Stormwater Studios in downtown Columbia is presenting award-winning filmmaker, documentarian and photographer Gerry Melendez's newest work from Feb. 21-March 5. The exhibit "Whole," is a collection of black and white portraits intended to highlight humanity's unseen similarities.
For Melendez, photos have a strong ability to move and encourage an audience.
“The still image can inspire you, can move you to tears, it can make you happy, it can do a lot of things,” Melendez said.
His most recent work, the images being shown at Stormwater Studios, come from his belief in the power of photography. According to Melendez, photography has the power to inspire viewers and stimulate passion.
“It goes back to creating art that makes you feel something,” Melendez said.
Inspired by the current division he sees in the world and his own personal struggles, Melendez said he set out to “do something positive” with his art. He uses black and white portraits of many different individuals to “strip us down to who we are” and to show the common threads that connect us as humans.
“There is kind of unique qualities to each and every one of us, but as a whole, we are more alike,” Melendez said.
After working on this project for over a year, Melendez said he found his own inspiration and learned many lessons through the process.
“I think every time you do something that has meaning, you definitely get involved emotionally in the work,” Melendez said.
Melendez used many different people as subjects for the exhibit, including a woman who recently underwent surgery for non-Hodgkin lymphoma, a retired doctor and a former professional athlete. But the most personal and favorite subject for Melendez to photograph was his son.
“I’m so proud to have him in the show, because I’m proud of him, the young man that he is,” Melendez said.
In addition to seeing the photographs, Melendez said he is also excited for his audience to hear his subject's personal histories and experiences.
“You’re gonna have all these different people sharing their stories, this high school student is gonna share his story with a retired doctor who’s gonna share his story with somebody else, so it’s kind of a unique thing,” Melendez said.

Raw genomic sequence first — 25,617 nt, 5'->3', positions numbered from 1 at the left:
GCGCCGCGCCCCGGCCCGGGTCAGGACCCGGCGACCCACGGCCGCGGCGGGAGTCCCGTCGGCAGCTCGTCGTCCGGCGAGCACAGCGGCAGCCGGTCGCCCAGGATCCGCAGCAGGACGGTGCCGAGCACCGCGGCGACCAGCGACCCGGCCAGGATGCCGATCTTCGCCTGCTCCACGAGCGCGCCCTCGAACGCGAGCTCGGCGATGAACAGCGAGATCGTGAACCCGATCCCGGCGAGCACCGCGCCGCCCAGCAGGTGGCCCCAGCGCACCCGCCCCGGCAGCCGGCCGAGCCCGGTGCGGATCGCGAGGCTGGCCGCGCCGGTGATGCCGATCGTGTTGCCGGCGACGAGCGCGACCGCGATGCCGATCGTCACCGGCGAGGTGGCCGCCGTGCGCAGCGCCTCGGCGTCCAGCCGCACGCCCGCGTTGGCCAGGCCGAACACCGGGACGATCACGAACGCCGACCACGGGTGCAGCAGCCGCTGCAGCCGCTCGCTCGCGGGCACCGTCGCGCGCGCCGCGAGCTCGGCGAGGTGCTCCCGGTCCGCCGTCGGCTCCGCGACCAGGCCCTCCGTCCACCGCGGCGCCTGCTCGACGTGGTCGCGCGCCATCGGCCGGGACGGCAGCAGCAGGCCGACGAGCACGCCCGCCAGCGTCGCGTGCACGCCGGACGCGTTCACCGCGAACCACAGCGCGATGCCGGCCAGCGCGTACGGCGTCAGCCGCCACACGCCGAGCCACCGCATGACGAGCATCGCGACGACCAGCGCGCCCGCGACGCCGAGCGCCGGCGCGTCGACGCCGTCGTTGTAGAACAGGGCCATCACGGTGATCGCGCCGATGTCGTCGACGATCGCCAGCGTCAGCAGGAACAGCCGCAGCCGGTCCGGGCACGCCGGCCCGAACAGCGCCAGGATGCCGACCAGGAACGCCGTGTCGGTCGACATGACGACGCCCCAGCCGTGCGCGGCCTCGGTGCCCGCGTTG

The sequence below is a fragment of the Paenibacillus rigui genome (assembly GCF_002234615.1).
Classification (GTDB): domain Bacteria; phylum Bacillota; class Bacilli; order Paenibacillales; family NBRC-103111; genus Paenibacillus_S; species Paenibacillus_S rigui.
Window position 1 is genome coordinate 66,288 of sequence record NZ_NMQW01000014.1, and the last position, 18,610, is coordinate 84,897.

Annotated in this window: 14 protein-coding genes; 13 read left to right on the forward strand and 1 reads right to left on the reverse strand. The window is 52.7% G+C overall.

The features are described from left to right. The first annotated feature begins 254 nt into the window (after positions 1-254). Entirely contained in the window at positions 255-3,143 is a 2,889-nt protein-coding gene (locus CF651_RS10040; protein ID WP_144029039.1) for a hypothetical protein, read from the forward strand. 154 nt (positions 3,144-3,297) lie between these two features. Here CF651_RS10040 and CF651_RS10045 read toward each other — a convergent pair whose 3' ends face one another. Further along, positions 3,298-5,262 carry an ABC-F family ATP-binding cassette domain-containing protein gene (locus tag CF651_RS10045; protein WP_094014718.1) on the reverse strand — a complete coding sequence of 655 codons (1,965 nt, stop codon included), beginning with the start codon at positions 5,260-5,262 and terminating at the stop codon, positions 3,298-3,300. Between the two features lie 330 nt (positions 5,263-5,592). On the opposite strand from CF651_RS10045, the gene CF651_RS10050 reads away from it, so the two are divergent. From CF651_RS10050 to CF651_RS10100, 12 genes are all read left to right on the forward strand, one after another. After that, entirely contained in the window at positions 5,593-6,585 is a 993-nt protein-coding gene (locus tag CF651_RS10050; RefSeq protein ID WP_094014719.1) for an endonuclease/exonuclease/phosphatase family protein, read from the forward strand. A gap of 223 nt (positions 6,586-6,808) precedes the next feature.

Other Columbia artists at Stormwater Studios also voiced interest in Melendez's upcoming showing. Stormwater ceramic sculptor Pat Gilmartin is a part of the jury process that selects the shows for the studio, playing a hand in getting Melendez's exhibit to Stormwater.
“I’ve always been impressed by his photography," Gilmartin said. “The contrast, the composition, the artistic nuance of the photographs, I thought it was just very striking,”
Stephen Chesley, a painter at Stormwater Studios, said he also admires Melendez’s work. Chesley said he believes that Melendez is a special talent who is able to make his audience feel a personal connection with the art.
“What’s not easy to do, is to have the artistry as a photographer to produce emotional content,” Chesley said.
Chesley, and his fellow artists, are also excited about the impact this exhibit can have on students and are hopeful that exhibits like this will help students find their own artistry. Melendez also wants potential future artists and other young people to come to the show and enjoy the photographs.
“I think it’s important to get yourself out there and look at art and talk to artists and go to shows," Melendez said.
The exhibit will have an opening reception on Feb. 25. with catering by the Farm Crafted Events music by Palmetto Luna. Additionally, donations taken during the show will go to the Lexington Medical Center Foundation to help in its fight against cancer.